Single strand breaks induced by very low fluence UVR (20 µW cmˉ² , 310 nm) and visible light (70 µW cmˉ² , 405 nm) and higher fluence unfiltered xenon arc lamp radiation (3 mW cmˉ² ) were measured by single cell gel electrophoresis. The normal responses of 6 cell lines to the low fluence radiation show a peak in single strand breaks after approximately 2 minutes, after which time the single strand breakage returns to background levels despite continued irradiation. This was not observed with the higher fluence irradiation. The repair of these single strand breaks was observed to be complete within 4 minutes after both high and low fluence irradiation. The dose responses were modulated by beta-carotene and o-phenanthroline; these molecules appeared to have both photosensitising and photoprotective properties, in the cells tested at least. Inorganic arsenic (V) was observed to inhibit single strand break repair and the religation of repair-related excised lesions. Arsenic-induced crosslinking and the excision of the crosslinked lesions were observed. The Area Moment, a new parameter for the image analysis of these low dose phenomena based on the measurement of the Comet Area and DNA migration, is proposed. The Area Moment displayed a higher level of sensitivity to the dose responses. Lower variance in Area Moment data enabled statistical significance (p < 0.05, t-test) to be attained where existing parameters returned only borderline significance at best.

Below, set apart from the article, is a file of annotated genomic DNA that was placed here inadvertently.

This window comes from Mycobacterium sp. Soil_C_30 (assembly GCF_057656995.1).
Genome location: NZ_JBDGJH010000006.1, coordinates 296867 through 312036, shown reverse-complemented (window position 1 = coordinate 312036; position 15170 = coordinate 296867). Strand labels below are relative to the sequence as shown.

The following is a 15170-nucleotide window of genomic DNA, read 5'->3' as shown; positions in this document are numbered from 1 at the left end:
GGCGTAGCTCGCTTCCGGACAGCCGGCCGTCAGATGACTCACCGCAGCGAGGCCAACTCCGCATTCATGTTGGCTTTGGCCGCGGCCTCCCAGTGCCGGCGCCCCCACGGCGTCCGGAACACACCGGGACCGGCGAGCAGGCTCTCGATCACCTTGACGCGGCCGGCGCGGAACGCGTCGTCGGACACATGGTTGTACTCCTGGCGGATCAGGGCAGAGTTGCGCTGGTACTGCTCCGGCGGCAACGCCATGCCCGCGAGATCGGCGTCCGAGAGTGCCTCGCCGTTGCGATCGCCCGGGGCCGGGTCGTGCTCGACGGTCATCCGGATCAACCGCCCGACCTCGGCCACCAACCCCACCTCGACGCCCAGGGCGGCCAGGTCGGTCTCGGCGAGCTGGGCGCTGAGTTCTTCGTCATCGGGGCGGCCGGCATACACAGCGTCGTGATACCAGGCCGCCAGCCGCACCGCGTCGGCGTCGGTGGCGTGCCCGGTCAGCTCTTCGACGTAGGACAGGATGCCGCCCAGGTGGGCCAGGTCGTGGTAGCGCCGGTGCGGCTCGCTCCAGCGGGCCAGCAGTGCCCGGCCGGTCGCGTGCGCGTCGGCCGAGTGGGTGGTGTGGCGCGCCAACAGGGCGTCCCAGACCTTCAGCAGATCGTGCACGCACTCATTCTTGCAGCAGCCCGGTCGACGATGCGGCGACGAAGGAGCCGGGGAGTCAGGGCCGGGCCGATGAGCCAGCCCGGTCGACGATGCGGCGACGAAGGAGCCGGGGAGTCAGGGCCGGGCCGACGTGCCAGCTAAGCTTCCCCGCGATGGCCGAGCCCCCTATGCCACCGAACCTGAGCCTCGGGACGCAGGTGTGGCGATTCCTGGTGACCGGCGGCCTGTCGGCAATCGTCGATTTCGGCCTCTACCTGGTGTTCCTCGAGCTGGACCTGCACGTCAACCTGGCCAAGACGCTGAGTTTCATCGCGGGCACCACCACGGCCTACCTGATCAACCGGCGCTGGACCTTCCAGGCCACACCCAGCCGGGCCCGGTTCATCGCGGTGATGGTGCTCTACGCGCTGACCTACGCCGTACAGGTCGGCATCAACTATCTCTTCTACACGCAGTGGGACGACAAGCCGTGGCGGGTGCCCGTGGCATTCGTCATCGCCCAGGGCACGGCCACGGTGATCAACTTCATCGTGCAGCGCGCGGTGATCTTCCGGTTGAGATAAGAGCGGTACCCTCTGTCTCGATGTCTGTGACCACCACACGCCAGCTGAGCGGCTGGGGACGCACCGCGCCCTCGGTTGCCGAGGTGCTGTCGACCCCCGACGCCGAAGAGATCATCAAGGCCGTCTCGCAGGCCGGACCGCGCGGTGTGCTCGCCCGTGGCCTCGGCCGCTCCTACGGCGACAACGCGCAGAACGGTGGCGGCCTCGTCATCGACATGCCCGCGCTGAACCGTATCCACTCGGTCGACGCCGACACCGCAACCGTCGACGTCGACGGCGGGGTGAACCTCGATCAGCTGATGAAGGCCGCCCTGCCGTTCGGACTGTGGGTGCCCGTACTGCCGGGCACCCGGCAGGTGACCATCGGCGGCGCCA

Document Type


Publication Date